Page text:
Don’t eat the lotion!

September 17, 2010

So – What have you been eating? Lotion? Soap? Shampoo?

When you put anything on your skin, it’s like you’re eating it. Your skin – the largest organ of your body – is very absorbent. You don’t absorb calories (thank god), but other things get into your bloodstream and end up circulating through your body.

Most products – conventional lotions, soaps, shampoos, conditioners, facewashes, cosmetics, toothpastes, detergents and sunscreens – have all kinds of chemicals in them. Chemicals that don’t exist in nature. Chemicals you wouldn’t put in your mouth.

These chemicals can cause cancer, mess with your hormones, cause birth defects, and possibly a whole bunch of other nasty things – dementia, autism, etc.

A few months ago when I started researching this topic, I decided to throw away any bottles with the words “sodium laureth” and “paraben.” These chemicals are suspected more and more as a cause of breast cancer and hormone disruption – leading to obesity, diabetes, fertility issues, etc.

Here is a list of a few of the products I had in my house that contained something potentially toxic:

Aveeno Continuous Radiance Moisturizing Lotion
Fruit of the Earth Aloe Vera Gel
Coppertone Sunscreen
Pure Silk Shaving Cream
Rite Aid Oatmeal Moisturizing Lotion
Jergens Natural Glow Daily Moisturizer
Aveeno Skin Brightening Daily Scrub

Even TRADER JOE’S moisturizing cream has methylparaben and propylparaben. SO DISAPPOINTING, TJ’s! I thought you were better than that!!!

Interestingly enough, studies indicate that when applied to skin, methylparaben reacts with UVB rays, and leads to “increased skin aging and DNA damage.” ??? Aren’t most of these products trying to STOP aging and damage? Or is it just a vicious, profit-increasing cycle – the more you use these products, the more they damage your skin, and the more you think you need to buy them?!

Take a look at labels on the products in your house, like moisturizer and sunscreen. See if they have any parabens or sodium laureth sulfates.

Here is a lists of things to avoid:

Parabens or “-paraben” (hormone disruption, linked to cancer)
“PEG” and “-eth” (these ingredients can come with hidden toxic contaminants)
Triclosan and triclocarban (thyroid, reproductive and environmental concerns)
Triethanolamine (TEA) (allergies, toxic contaminants)
Hydroquinone (cancer, reproductive toxicity, allergies)
Oxybenzone (allergies, developmental toxicity, hormone disruption)
Fragrance—not just perfume, but fragrance in lotions, shampoos, etc. (allergies, cancer)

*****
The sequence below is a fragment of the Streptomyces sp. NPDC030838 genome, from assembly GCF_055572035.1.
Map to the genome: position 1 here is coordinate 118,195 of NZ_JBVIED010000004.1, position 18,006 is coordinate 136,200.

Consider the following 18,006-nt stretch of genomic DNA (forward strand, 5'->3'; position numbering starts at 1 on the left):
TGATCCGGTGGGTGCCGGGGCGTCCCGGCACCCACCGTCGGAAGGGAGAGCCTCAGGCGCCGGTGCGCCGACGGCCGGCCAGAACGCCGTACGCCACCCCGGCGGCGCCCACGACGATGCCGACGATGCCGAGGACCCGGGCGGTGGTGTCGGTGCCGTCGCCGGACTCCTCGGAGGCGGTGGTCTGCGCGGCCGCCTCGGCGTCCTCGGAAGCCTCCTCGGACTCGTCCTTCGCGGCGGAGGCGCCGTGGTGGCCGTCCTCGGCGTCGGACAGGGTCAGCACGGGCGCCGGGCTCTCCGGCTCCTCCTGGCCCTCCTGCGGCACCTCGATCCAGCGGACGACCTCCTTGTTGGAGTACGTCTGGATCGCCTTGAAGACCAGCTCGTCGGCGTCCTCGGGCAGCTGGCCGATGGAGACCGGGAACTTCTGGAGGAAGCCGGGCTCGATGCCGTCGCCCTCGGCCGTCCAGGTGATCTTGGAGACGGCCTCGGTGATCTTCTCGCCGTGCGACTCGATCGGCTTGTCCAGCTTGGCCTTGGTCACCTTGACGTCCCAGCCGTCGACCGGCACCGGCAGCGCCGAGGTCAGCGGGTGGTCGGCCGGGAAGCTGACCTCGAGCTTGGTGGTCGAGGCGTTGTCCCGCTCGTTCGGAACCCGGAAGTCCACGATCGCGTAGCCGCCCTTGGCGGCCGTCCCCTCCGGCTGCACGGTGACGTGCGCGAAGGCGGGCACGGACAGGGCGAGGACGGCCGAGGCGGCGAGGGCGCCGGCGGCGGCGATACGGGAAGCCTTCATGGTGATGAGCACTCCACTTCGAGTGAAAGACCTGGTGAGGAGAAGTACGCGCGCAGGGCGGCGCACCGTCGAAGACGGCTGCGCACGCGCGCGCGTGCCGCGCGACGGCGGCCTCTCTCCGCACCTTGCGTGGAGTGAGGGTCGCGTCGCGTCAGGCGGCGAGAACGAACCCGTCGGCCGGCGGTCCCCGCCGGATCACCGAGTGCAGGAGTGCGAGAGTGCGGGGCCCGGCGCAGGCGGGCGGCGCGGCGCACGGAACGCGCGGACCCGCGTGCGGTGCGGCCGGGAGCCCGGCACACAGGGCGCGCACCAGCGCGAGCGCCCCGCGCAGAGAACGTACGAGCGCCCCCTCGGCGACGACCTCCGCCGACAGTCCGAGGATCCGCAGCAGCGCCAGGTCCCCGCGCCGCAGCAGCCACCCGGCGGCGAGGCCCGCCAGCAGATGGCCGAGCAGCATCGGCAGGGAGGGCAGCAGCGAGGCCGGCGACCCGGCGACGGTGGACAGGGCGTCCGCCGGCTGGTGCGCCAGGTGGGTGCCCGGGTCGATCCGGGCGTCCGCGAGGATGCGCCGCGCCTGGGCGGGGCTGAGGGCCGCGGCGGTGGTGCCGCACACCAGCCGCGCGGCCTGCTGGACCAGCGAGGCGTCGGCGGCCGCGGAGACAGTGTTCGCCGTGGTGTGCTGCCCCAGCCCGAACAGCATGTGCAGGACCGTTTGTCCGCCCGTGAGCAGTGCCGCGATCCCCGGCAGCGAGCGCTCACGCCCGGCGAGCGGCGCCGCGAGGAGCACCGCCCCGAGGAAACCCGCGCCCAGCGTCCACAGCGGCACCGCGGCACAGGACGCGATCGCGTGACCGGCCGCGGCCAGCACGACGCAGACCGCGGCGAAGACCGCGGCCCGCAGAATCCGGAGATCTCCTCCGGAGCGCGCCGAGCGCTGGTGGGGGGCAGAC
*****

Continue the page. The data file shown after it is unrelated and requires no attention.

DMDM hydantoin and Imidazolidinyl urea (toxic contaminants)

Anti-aging creams with lactic, glycolic, AHA and BHA acids
Hair dyes, especially dark permanent dyes
Liquid hand soaps with tricolsan/triclocarban
Nail polish and removers with formaldehyde, DBP or toluene
Skin lighteners with hydroquinone
Heavily scented products

I’ve been trusting Whole Foods for “healther” skin care & soap product, but even they are being : sued for products containing high levels of carcinogens.

Now, none of this toxicity stuff is proved yet. But that it’s even being questioned, for me, indicates that there’s most likely an issue. Why can’t we just NOT have these chemicals in what we end up ingesting via our skin? (Similar to my question, why can’t we just NOT put poison (pesticides) on our food??).

Are big evil corporations using cheap but toxic chemicals in their products to increase their profit margins, with the side effect of making you dependent on their products?

Or are the up-and-coming Organic underdogs trying to scare people into throwing away all of their main-stream products and switch to their more expensive, fancy new products?

I don’t know. My inclination is to distrust big corporations. I think size is inversely related to compassion and accountability. More profits means more shortcuts, and shortcuts have negative side effects, end of story (ie there are no medications that do not have negative side effects or a toxic element). But are parabens found in such small amounts that their effects are negligable? They typically appear at the bottom of the list. But why do they even NEED to be in there anyways, when it’s true that you’re absorbing these unnatural chemicals into your body?

In the mean time, I’ve turned to using safflower oil on my skin. At least I know that’s not toxic, it comes from plants.

After reading and thinking about this and fiddling with the draft for a few months, I came across this Scientific American article: Are Everyday Consumer Products Making People Sick?